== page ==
Cartoons on Saturday mornings.
This is a memory for those in my age group. We kids waited all week to be able to plop down in front of the TV, with our blanket tents and peanut butter toast, to spend a few cherished hours watching our shows.
It seems like a magical time in my childhood.
Yet, today, I was taken back to childhood, when I looked up a Tom and Jerry cartoon. I was trying to remember the name of the small dog that was always trying to please the big bully dog. Its name was Tyke, I found out. The big dog was Spike.
This might sound crazy, but when I watched the cartoon, I cried. Not because I miss my childhood, but because of the graphic violence of these particular characters.
I had to wonder. Why the strong reaction?
I guess it is because I really can identify with the Tyke character. As a smaller dog (and not one whose ideas are accepted right away) Tyke often gets backhanded for his eagerness to please the big dog. He perseveres, however, knowing there may be more backhands along the way, until his idea is acceptable.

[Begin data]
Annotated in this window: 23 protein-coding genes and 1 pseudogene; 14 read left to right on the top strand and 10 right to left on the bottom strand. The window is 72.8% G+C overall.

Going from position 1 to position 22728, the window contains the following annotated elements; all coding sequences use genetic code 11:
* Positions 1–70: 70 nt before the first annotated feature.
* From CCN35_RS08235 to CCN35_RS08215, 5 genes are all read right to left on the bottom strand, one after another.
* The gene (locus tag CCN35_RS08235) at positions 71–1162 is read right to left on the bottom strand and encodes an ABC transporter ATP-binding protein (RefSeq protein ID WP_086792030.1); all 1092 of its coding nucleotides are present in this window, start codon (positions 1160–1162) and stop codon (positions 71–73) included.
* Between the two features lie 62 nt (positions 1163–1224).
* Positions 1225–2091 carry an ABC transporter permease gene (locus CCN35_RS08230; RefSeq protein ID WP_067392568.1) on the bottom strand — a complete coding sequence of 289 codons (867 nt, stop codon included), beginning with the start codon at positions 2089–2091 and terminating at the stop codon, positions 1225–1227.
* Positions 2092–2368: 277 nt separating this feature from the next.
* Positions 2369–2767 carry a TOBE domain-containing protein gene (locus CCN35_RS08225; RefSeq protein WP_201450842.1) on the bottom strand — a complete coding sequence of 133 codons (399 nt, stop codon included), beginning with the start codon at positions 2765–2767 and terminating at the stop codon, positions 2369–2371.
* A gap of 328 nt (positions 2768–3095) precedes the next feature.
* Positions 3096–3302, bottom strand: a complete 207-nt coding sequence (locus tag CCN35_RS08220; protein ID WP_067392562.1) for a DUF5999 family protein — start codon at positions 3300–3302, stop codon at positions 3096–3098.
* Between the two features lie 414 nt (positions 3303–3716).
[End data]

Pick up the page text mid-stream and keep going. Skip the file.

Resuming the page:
How many times have we been the small dog?
How is it that bullies, like the big dog, are the ones with the power?
Does feeling insignificant mean you will become more like the bully to get noticed?
Personally, I have worked in many settings. During this life walk, I have leaned toward the small dog, but aspired to be the bully. That’s right “aspired”. Whether it was a way to put control into my life or to manage the control of others, I wanted the chance to have the power.
And you know what I have found?
Bullies are never happy. Small dogs, who are eagerly jumping and cajoling and complimenting, are never happy either. They jump through hoops, try all different ways to get the big dog’s attention, but in the end, they will feel as if they have failed.
Today’s cartoons show evil characters as they are. Dripping with forbidding fierce clothes and faces, we know the bad guys from the get go. But those old cartoons, where the mouse is escaping the cat, who is escaping the big dog, who is constantly being bothered by the insignificant pup…well, I feel like we can all plug ourselves into one of those character roles.
Think about it.
How might you have been formed?
Is it acceptable to slap someone in the face for an idea you didn’t like? Do you listen to other people with ears open or closed?
Do you wield power and control over others because you need to be in charge?
I have been told I think about things too much. I interpret behaviors directly from how I have been shaped.
I hope our new and improved children and children’s children receive messages that fill the world with happiness, peace, and integrity.